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We're currently working on a rewrite of the Directory of our Peer to Peer Service Bus (Zebus).

We had a Cassandra/Thrift implementation and it had to be improved to meet some new load requirements, so rewriting it using CQL seemed to be the right thing to do.

We have two CFs, one to store Peers and one to store Subscriptions, the latter being the trickiest.

We need to store a list of routing keys (bindings) for each message type, and a list of message types for each peer. We also need to be able to update each message type's routings list separately (we use Cassandra's timestamps to handle potential race conditions since we have multiple Directories). And finally, we need to be able to list all those subscriptions when someone requests the Peers state.

The last point was a problem, because it means running a SELECT * FROM "Subscriptions", which means listing rows from multiple nodes (BTW how does CQL allows you to list underlying Cassandra rows?) and happens to be pretty slow.

So we ended up having the following schema for our CF to store everything consecutively on disk on the same Cassandra row and have great read performance (we are aware of the fact that this is pretty bad at balancing the data between nodes).

CREATE TABLE IF NOT EXISTS "DynamicSubscriptions" (
    "UselessKey" boolean,
    "PeerId" text,
    "MessageTypeId" text,   
    "SubscriptionBindings" blob,
    PRIMARY KEY("UselessKey", "PeerId", "MessageTypeId")

This is pretty ugly but does the trick, everyone ends up on the same "Thrift row", resulting in lightning fast reads.

So my question is the following: Is there a pretty way to design a CF using CQL if I want my data to be queryable really fast during an unconstrained SELECT?

(Or if you think that our design is completely flawed, feel free to say so).

share|improve this question
I'm not sure if I understood your data model correctly - for each peer you want to store a list of message types and for each message type you want to store a list of bindings, right? does the list of bindings for a particular message type is defined independently for each peer? The second question - do you want to select all data each time? or data for a single peer? – Jacek L. Jul 14 '14 at 15:38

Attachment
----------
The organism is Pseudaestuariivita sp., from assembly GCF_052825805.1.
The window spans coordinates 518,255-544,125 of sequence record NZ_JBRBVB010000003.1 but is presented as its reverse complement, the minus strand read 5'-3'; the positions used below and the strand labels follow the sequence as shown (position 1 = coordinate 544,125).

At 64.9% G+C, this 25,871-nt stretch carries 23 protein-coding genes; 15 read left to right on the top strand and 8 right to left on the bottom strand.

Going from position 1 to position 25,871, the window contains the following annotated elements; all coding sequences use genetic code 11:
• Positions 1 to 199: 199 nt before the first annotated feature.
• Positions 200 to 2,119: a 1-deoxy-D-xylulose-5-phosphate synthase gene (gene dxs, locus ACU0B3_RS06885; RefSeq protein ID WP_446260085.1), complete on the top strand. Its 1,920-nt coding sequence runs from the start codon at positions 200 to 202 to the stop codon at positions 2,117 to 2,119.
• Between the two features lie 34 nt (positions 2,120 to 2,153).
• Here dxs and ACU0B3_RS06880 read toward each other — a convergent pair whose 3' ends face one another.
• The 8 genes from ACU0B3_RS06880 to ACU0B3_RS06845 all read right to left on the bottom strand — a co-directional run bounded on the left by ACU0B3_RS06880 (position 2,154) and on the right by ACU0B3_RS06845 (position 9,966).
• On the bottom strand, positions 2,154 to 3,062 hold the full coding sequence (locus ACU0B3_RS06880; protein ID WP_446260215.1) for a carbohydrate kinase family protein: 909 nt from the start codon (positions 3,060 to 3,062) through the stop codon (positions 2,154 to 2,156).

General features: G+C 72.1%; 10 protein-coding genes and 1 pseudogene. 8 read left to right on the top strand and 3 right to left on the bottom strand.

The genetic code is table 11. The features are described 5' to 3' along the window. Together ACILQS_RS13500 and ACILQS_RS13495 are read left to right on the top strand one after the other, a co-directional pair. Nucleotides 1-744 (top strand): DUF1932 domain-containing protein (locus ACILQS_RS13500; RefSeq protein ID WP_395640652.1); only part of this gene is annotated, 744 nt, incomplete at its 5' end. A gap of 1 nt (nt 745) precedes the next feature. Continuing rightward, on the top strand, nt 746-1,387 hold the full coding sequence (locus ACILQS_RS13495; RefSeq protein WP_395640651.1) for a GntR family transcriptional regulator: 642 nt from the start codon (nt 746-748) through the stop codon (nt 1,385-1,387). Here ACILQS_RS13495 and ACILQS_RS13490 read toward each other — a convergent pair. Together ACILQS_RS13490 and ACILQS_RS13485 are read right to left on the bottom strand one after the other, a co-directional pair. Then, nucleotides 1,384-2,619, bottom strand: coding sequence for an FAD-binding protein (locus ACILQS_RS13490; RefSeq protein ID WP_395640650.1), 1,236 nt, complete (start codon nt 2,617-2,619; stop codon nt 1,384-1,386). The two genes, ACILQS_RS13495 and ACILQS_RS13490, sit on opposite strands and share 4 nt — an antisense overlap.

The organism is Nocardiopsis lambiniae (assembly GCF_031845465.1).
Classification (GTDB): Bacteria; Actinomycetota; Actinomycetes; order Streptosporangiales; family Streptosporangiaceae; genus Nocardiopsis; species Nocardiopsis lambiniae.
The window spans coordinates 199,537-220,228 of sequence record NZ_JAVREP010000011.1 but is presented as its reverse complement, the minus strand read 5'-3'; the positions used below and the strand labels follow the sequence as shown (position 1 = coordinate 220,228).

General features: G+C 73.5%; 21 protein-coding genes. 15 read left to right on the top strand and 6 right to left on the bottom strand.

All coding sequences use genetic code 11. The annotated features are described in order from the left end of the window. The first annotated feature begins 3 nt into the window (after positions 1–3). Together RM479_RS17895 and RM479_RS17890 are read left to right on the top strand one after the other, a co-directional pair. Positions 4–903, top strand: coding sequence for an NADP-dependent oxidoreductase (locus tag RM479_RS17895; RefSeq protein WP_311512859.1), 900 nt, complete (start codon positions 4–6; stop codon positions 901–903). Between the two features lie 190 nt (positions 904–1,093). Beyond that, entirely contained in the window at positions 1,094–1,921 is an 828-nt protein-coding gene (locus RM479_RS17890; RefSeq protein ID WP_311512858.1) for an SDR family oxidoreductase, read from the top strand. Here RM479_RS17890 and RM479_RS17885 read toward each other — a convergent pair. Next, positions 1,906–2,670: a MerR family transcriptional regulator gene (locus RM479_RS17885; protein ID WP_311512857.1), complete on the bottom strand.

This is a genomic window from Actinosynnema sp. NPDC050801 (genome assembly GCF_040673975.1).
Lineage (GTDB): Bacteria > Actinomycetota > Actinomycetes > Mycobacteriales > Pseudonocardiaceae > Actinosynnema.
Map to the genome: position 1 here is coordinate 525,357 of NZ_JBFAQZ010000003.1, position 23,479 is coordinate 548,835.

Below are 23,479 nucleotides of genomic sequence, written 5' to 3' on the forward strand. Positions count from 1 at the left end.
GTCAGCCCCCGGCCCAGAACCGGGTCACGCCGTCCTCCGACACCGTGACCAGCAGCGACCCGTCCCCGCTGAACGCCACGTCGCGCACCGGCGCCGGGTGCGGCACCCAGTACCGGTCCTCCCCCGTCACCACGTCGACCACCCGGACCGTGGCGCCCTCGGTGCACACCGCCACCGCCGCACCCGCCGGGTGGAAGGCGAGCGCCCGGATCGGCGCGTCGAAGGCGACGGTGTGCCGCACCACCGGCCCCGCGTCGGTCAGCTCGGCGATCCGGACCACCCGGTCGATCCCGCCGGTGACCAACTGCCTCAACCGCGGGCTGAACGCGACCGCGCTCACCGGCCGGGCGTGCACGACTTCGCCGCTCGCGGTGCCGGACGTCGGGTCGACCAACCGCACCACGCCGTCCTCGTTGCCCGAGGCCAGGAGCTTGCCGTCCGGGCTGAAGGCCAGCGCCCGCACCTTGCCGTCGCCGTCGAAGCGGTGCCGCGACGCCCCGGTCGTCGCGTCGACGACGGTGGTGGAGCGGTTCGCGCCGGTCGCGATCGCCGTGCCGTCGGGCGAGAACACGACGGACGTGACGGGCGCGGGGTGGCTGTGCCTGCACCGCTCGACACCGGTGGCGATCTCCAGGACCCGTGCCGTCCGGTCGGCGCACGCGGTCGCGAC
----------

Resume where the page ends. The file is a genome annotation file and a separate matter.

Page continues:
Yes we want to store different bindings for a particular message type independently for each peer. Concerning retrieval, we want to be able to select data for a specific peer. – alprema Jul 16 '14 at 20:27

So, as far as I understood it correctly, you should create such table: CREATE TABLE IF NOT EXISTS dynamic_subscriptions ( peer_id text, message_type text, bindings blob, PRIMARY KEY (peer_id, message_type) ); It is very similar to your one but the key difference is in primary key definition. The first column of the primary key is a partition key, which means that all the data with the same partition key will be stored in the same physical column family row. The rest of the primary key components are clustering columns, which are used to distinguish and sort the data within a single partition key.

In other words, advantages of this schema are:

  • peers data are distributed evenly over the cluster
  • you can query for peers data (message types, message types with bindings) efficiently, because they are sorted and stored on a single node
  • you can efficiently query for a single message type in the context of particular peer
  • you can efficiently update/delete bindings for a selected message type in the context of a particular peer

I hope this will help you.

share|improve this answer
Unfortunately this is the first schema I came up with, but the performance of SELECT * with no WHERE constraint was not acceptable, hence the "uglyfication" of my design. – alprema Jul 19 '14 at 8:01
But, as you said, you are going to retrieve data for a specific peer, aren't you? – Jacek L. Jul 19 '14 at 8:44
I'm sorry I wasn't very clear, what I meant that I need both, for one given Peer AND for all of them. – alprema Jul 20 '14 at 9:37
Ok, so when you ask for all of them, do you need to get all of them at once or is it ok for you to do some pagination? – Jacek L. Jul 20 '14 at 11:51
Well, as fast as possible would be best. By pagination, do you mean manually doing multiple queries or using C* 2.0 paging? – alprema Jul 22 '14 at 19:40

Usually there will be a way to restrict the information that is to be perused which is driven by user interaction. This will drive your data model design as well.

One way I can think of restricting the number of peers that you list subscriptions for is based on a time period. Note that this will need to be a separate CF from the one which you query to get per-peer information. The golden rule is one CF drives one query.

Suppose you can restrict the number of peers shown to the user by time, the next problem to solve is distributing the data in more than one partition(Thrift row). You can use a combination of MessageType and a component of time like day as the partition key. When you show this data to the user you have a natural pagination mechanism.

To summarize you will need the CF that Jacek L mentioned. Additionally to show information for multiple peers you could use something like this

CREATE TABLE IF NOT EXISTS peer_subscriptions (
    message_type   text,
    connection_date  text,
    peer_id   text,
    bindings  blob,
    PRIMARY KEY ((message_type,connection_date),peer_id)
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